I soon learned that Dandakaranya, the forest I was about to enter, was full of people who had many names and fluid identities. It was like balm to me, that idea. How lovely not to be stuck with yourself, to become someone else for a while.
– Arundhati Roy, ‘Walking With The Comrades’
Anonymity is a funny thing. ‘The one barrier me and my buddies have regarding beating the shit out of you is your anonymity,’ an anonymous critic once informed me.
I declined to provide the angry Aryan with my personal details, but his message, and many more like it, reinforced the idea that giving the general public – and hence neo-Nazis – my name and address would probably not be a good move.
‘What’s your name?’ is a very common question, the answer providing a potential wealth of information. The relationship between a name and a person is something I’ve had reason to seriously contemplate over the last few months, especially as it relates to my monitoring the activities of the far right. Happily, the Internet makes it possible for a person to assume any number of names and to affix to them a variety of personalities.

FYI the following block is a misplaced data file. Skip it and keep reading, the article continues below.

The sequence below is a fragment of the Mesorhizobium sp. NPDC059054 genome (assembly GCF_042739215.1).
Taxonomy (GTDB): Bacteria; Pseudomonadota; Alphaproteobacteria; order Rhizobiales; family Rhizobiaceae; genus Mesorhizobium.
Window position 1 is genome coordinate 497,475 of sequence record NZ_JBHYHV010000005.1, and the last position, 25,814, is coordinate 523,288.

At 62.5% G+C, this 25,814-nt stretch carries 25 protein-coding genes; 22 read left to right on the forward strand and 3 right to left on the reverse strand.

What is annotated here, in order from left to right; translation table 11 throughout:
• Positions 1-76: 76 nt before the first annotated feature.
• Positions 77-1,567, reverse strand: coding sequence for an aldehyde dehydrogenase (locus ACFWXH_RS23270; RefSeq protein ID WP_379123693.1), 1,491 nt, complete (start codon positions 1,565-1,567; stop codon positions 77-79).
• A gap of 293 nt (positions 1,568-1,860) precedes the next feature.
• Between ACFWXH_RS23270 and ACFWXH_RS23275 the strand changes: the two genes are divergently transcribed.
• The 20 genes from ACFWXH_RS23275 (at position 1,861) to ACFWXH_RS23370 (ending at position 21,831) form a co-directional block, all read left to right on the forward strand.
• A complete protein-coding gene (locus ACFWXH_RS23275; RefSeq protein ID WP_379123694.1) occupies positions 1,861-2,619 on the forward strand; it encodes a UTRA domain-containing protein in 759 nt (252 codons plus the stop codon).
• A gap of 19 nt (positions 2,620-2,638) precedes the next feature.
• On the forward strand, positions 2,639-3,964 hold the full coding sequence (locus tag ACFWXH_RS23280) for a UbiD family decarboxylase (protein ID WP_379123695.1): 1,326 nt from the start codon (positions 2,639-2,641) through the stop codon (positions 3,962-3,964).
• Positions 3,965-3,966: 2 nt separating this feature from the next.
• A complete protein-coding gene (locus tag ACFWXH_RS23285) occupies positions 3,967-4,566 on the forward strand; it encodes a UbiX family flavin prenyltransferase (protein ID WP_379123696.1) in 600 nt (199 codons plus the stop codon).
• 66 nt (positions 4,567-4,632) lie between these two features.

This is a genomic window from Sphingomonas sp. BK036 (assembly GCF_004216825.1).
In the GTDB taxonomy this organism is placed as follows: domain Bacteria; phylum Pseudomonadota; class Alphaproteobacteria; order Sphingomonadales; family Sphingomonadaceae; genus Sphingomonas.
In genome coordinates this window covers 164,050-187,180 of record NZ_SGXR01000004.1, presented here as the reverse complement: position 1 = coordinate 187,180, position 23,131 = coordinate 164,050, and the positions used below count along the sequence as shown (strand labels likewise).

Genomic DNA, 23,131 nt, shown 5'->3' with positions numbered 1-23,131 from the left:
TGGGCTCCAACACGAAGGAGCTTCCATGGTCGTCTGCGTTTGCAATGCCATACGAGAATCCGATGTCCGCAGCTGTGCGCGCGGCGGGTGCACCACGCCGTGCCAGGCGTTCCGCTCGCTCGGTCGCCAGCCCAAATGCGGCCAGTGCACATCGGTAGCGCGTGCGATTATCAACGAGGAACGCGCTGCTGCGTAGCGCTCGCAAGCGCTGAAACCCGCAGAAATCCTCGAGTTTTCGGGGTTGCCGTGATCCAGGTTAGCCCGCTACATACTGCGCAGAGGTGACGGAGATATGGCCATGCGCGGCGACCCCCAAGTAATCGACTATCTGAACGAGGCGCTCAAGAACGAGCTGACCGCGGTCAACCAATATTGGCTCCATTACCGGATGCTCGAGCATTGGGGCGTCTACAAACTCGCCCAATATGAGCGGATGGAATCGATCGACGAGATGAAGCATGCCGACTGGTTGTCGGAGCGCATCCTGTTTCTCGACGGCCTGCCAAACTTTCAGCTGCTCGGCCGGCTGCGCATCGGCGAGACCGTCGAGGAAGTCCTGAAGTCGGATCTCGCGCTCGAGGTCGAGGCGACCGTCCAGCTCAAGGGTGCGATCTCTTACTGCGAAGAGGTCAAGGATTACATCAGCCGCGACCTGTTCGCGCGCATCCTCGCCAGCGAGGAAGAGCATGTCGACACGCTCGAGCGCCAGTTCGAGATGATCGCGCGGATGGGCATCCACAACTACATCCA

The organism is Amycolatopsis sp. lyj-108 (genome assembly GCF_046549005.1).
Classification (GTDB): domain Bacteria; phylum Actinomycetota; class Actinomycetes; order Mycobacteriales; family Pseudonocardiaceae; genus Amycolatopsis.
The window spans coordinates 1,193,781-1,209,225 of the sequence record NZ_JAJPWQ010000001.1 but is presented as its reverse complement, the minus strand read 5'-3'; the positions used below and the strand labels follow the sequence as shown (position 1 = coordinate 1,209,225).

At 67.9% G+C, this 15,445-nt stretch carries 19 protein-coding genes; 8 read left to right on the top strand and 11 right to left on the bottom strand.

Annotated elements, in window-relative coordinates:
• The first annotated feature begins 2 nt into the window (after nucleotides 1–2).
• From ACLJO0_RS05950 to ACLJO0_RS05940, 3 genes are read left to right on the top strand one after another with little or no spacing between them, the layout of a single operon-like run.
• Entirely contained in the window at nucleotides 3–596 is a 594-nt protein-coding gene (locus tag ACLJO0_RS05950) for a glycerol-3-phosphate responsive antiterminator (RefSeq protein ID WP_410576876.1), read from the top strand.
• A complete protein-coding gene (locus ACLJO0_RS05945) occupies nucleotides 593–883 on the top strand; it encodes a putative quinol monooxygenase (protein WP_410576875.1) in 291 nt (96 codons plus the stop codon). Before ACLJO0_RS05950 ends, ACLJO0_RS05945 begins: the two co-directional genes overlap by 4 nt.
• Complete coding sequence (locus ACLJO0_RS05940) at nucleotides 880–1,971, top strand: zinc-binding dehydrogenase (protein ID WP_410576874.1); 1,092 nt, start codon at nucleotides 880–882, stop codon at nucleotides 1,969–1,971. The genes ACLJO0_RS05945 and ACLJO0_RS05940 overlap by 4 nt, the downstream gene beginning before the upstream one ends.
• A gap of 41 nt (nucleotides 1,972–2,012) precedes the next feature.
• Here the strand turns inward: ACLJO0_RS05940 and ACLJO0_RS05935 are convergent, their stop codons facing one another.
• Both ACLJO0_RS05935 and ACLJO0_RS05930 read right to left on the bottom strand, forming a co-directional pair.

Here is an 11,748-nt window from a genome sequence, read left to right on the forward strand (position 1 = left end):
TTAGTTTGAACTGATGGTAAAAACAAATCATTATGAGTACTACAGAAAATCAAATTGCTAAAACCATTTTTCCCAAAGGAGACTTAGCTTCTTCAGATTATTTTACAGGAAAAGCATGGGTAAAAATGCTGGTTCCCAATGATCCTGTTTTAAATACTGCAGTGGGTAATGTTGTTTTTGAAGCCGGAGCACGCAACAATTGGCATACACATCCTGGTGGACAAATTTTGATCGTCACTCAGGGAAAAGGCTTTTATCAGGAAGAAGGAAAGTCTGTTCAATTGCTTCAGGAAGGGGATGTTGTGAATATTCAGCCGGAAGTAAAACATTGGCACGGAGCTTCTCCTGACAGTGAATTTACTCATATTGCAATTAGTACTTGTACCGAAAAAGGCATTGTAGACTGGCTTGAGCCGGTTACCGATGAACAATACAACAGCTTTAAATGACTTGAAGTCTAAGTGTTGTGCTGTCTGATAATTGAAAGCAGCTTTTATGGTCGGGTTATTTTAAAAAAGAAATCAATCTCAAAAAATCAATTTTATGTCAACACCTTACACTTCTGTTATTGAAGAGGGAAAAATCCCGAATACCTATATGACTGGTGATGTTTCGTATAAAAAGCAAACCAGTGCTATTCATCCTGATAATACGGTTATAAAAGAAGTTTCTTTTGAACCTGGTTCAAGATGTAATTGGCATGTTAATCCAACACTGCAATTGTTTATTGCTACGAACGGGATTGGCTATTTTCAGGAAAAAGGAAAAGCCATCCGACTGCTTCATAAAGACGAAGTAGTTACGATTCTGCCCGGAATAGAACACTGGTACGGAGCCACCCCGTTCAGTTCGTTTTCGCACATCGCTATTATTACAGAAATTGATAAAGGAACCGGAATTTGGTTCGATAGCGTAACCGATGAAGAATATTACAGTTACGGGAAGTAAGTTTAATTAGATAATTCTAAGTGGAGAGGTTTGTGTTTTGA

Malcolm Harris writes that a ‘fundamental anonymity means names stand not for individuals, but for contingent singularities, subjects that are not who but what they say’. For some, this can be a liberating experience: anonymity provides a shield, from behind which they can express ideas their position otherwise precludes them from doing, or doing in relative safety. In my experience, anonymity has its downside too: maintaining it is time-consuming, I’m unable to claim credit for a large amount of the work that I do and I’m often unable to take advantage of opportunities to do other, equally interesting kinds of work.